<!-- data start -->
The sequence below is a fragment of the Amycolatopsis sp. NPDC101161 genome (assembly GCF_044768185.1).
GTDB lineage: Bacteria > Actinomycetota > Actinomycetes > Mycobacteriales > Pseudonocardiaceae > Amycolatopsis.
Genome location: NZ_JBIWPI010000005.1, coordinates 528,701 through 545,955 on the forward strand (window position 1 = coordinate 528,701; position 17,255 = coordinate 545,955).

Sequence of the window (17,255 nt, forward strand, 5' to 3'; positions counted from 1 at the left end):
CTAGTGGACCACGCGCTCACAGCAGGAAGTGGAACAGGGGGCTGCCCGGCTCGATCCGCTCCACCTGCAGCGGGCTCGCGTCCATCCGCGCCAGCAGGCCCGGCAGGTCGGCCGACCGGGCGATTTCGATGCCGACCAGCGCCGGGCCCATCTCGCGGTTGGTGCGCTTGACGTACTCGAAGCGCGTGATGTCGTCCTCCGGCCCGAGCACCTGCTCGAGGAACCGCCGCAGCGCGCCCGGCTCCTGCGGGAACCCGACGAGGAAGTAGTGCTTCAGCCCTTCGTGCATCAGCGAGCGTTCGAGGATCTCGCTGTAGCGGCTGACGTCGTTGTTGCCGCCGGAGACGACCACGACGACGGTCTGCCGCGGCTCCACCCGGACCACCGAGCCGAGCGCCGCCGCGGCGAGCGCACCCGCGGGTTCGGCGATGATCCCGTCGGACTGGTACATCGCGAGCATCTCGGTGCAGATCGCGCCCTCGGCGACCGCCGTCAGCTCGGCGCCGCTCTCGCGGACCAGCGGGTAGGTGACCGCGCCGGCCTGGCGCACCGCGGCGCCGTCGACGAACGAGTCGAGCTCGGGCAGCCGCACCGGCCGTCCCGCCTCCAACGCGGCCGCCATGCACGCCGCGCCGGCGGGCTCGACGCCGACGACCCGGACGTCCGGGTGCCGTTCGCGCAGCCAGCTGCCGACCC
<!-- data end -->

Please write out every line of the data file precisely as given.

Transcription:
The sequence below is a fragment of the Amycolatopsis sp. NPDC101161 genome (assembly GCF_044768185.1).
GTDB lineage: Bacteria > Actinomycetota > Actinomycetes > Mycobacteriales > Pseudonocardiaceae > Amycolatopsis.
Genome location: NZ_JBIWPI010000005.1, coordinates 528,701 through 545,955 on the forward strand (window position 1 = coordinate 528,701; position 17,255 = coordinate 545,955).

Sequence of the window (17,255 nt, forward strand, 5' to 3'; positions counted from 1 at the left end):
CTAGTGGACCACGCGCTCACAGCAGGAAGTGGAACAGGGGGCTGCCCGGCTCGATCCGCTCCACCTGCAGCGGGCTCGCGTCCATCCGCGCCAGCAGGCCCGGCAGGTCGGCCGACCGGGCGATTTCGATGCCGACCAGCGCCGGGCCCATCTCGCGGTTGGTGCGCTTGACGTACTCGAAGCGCGTGATGTCGTCCTCCGGCCCGAGCACCTGCTCGAGGAACCGCCGCAGCGCGCCCGGCTCCTGCGGGAACCCGACGAGGAAGTAGTGCTTCAGCCCTTCGTGCATCAGCGAGCGTTCGAGGATCTCGCTGTAGCGGCTGACGTCGTTGTTGCCGCCGGAGACGACCACGACGACGGTCTGCCGCGGCTCCACCCGGACCACCGAGCCGAGCGCCGCCGCGGCGAGCGCACCCGCGGGTTCGGCGATGATCCCGTCGGACTGGTACATCGCGAGCATCTCGGTGCAGATCGCGCCCTCGGCGACCGCCGTCAGCTCGGCGCCGCTCTCGCGGACCAGCGGGTAGGTGACCGCGCCGGCCTGGCGCACCGCGGCGCCGTCGACGAACGAGTCGAGCTCGGGCAGCCGCACCGGCCGTCCCGCCTCCAACGCGGCCGCCATGCACGCCGCGCCGGCGGGCTCGACGCCGACGACCCGGACGTCCGGGTGCCGTTCGCGCAGCCAGCTGCCGACCC